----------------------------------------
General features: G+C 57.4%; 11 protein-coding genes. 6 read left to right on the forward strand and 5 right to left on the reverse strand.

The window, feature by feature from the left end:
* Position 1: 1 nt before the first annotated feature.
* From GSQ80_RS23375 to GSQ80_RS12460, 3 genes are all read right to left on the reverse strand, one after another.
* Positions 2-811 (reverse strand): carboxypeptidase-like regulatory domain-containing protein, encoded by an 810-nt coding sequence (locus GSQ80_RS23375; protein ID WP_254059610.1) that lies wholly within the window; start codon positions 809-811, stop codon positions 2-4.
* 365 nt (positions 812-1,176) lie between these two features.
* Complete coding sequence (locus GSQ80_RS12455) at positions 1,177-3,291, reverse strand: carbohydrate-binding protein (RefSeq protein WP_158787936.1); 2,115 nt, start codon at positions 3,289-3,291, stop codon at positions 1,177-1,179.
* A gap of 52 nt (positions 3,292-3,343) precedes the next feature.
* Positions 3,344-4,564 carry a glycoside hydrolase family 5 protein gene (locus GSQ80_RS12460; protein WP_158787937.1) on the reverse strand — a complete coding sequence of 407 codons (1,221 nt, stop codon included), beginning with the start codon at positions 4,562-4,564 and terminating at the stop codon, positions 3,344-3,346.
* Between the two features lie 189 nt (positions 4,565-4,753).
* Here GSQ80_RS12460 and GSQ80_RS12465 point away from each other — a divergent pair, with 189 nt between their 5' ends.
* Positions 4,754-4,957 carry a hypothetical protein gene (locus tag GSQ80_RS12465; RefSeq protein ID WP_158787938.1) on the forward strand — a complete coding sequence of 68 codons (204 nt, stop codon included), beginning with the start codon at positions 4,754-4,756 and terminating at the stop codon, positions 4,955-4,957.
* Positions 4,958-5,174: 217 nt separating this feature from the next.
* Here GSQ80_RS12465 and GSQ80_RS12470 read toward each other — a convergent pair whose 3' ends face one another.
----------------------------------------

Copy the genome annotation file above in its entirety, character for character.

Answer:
General features: G+C 57.4%; 11 protein-coding genes. 6 read left to right on the forward strand and 5 right to left on the reverse strand.

The window, feature by feature from the left end:
* Position 1: 1 nt before the first annotated feature.
* From GSQ80_RS23375 to GSQ80_RS12460, 3 genes are all read right to left on the reverse strand, one after another.
* Positions 2-811 (reverse strand): carboxypeptidase-like regulatory domain-containing protein, encoded by an 810-nt coding sequence (locus GSQ80_RS23375; protein ID WP_254059610.1) that lies wholly within the window; start codon positions 809-811, stop codon positions 2-4.
* 365 nt (positions 812-1,176) lie between these two features.
* Complete coding sequence (locus GSQ80_RS12455) at positions 1,177-3,291, reverse strand: carbohydrate-binding protein (RefSeq protein WP_158787936.1); 2,115 nt, start codon at positions 3,289-3,291, stop codon at positions 1,177-1,179.
* A gap of 52 nt (positions 3,292-3,343) precedes the next feature.
* Positions 3,344-4,564 carry a glycoside hydrolase family 5 protein gene (locus GSQ80_RS12460; protein WP_158787937.1) on the reverse strand — a complete coding sequence of 407 codons (1,221 nt, stop codon included), beginning with the start codon at positions 4,562-4,564 and terminating at the stop codon, positions 3,344-3,346.
* Between the two features lie 189 nt (positions 4,565-4,753).
* Here GSQ80_RS12460 and GSQ80_RS12465 point away from each other — a divergent pair, with 189 nt between their 5' ends.
* Positions 4,754-4,957 carry a hypothetical protein gene (locus tag GSQ80_RS12465; RefSeq protein ID WP_158787938.1) on the forward strand — a complete coding sequence of 68 codons (204 nt, stop codon included), beginning with the start codon at positions 4,754-4,756 and terminating at the stop codon, positions 4,955-4,957.
* Positions 4,958-5,174: 217 nt separating this feature from the next.
* Here GSQ80_RS12465 and GSQ80_RS12470 read toward each other — a convergent pair whose 3' ends face one another.